Load Leveler Shocks, and Black Oxide

During test drives of a 365GT 2+2, we noticed the rear of the car sagging lower and lower. This is the classic symptom of a Koni Load Leveler shock failure. For four Ferrari 2+2 models, 365GT 2+2, 365GTC/4, 365GT/4 2+2, and the 400 2+2, Ferrari installed a special self leveling shock that would adjust the ride height automatically when heavy loads or passengers were put in the back of the car. As these shocks aged, the seals leaked and the load leveling shock failed.
Ferraris are already low to the ground, but this car had about 3 inches of ground clearance! Not only was this a risk to tearing out an exhaust system, we recently had a C/4 crack it's bodywork when the rear tire hit the inner fender!
load leveler
There are two solutions to fixing this problem, rebuild or replace. The load leveler (on the left) can be disassembled and new seals can be installed, but unfortunately Koni no longer rebuilds them. (Hmm, I wonder why?) There are only a couple of people I know who have done this successfully, but they both admit they don't know how long their rebuilds will last. I suspect there is a design flaw and despite new seals, the shock will eventually fail again. The second solution it to replace the shock all together. Koni makes an update coil over shock that has an adjustment so the user can manually adjust the ride height. It's a compromise of reliability over convenience, but I think this is the best way to go.
It didn't take long to pop out the old shock, and install the new unit, and soon the fear of the scraping exhaust pipes was gone!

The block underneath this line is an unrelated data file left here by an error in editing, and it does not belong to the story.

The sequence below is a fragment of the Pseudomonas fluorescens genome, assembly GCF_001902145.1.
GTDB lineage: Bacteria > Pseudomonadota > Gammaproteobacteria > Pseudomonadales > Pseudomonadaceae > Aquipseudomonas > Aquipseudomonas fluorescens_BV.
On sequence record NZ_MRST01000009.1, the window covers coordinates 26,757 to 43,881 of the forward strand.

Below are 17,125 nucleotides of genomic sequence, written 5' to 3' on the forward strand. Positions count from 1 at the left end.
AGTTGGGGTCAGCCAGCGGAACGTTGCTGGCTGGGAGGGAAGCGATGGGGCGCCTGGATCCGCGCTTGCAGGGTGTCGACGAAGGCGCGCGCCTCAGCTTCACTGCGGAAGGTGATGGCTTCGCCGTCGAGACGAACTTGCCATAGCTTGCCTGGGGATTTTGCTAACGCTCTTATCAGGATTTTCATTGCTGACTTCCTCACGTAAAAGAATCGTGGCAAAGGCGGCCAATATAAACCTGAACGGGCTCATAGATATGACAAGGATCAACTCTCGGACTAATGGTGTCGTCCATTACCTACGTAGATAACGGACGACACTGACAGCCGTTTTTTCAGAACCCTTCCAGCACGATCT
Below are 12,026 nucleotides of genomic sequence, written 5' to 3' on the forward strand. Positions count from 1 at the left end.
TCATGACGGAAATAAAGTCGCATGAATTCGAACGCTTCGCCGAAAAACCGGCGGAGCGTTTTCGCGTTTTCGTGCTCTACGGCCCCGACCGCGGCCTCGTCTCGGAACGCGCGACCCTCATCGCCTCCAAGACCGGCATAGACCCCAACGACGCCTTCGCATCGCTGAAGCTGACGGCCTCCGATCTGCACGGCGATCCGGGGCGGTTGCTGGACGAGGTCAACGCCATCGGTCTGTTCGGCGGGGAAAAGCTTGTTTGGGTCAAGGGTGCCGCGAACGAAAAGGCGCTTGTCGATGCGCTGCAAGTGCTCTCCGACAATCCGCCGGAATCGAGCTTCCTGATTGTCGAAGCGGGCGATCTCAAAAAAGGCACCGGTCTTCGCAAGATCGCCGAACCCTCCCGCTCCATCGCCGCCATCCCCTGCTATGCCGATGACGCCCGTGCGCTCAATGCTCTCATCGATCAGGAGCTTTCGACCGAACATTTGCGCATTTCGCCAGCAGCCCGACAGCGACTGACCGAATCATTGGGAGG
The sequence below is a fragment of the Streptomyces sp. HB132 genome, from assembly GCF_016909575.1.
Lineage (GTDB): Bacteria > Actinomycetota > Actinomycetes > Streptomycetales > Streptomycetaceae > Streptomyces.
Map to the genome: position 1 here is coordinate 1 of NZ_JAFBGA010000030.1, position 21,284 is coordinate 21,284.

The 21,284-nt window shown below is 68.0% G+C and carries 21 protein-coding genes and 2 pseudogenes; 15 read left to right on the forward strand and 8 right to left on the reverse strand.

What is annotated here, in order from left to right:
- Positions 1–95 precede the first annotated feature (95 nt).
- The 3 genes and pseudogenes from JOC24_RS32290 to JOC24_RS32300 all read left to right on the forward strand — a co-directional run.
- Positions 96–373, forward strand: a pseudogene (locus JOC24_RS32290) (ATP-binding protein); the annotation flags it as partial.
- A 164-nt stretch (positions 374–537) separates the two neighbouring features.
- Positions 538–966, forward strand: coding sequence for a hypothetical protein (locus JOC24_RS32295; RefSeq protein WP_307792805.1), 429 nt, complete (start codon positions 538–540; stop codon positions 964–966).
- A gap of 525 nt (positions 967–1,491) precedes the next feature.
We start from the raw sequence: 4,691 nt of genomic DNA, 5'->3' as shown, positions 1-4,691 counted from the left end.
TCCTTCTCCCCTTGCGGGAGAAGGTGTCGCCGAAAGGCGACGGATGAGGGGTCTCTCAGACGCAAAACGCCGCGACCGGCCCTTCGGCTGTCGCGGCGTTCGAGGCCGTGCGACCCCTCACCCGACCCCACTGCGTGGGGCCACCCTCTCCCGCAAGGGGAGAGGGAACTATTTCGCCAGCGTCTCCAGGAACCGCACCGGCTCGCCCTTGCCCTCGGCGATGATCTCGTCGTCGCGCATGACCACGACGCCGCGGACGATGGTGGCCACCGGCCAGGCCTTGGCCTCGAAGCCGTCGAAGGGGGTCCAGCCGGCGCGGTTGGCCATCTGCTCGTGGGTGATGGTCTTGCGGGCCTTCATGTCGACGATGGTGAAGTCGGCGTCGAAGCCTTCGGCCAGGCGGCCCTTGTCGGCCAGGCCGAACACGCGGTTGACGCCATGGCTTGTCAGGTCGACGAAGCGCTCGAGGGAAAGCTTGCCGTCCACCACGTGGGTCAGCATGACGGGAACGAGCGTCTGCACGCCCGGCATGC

Here's the before picture.
correct ride height
Here's the after. The difference is subtle, but that extra inch or two of height will save the owner from some expensive repairs in the future, let alone the embarrassment of scraping the bottom of his car when visiting friends!
black oxide
The batch of black oxide came back from the plater and I sorted out all the little bits and pieces for the 275GTB/4.
throttle rod
I carefully followed my notes and drawings to reassemble the throttle linkages. I'm using regular cotter pins to hold the pieces in place, but eventually will be installing correctly finished black oxide cotter pins.
valve cover bolts
The valve cover bolts were correctly finished in black oxide. Each bolt received a flat washer and o-ring. With over 50 of these guys to put together, it was a little fiddly.
Installed, these valve cover bolts seal the oil in with the o-ring that sits in a groove in the valve cover so you can torque down on the bolt without completely smashing the o-ring.

I wanted to give everyone advance warning: This website is getting an update!!!
Since last summer, I've been working with a web design company to revamp tomyang.net, and it's very close to a relaunch. I know this change will he met with mixed opinions from "Finally!" to "... but what was wrong with the old version?"
I'm not one that believes in "change for the sake of change," but I think this redesign will help make access to the information easier and help anchor the Vintage Ferrari community to Tomyang.net. When will this change happen? When it's ready. It's been a lot of work to transfer nearly 7 gigabytes of data, pictures and 15 years of blog posts over to a new format, and collate it into a user friendly website. I'm hoping we're a week or so away. You'll know when you see it! Thanks.


Reminder: If you have a Ferrari related project, car, or idea you'd like to explore, I'd love to talk to you. I can also help if you're thinking of buying or selling. This website represents what I love to do, and now it's how I make a living, so if you'd like to do something together, let me know. It all begins with an e-mail!

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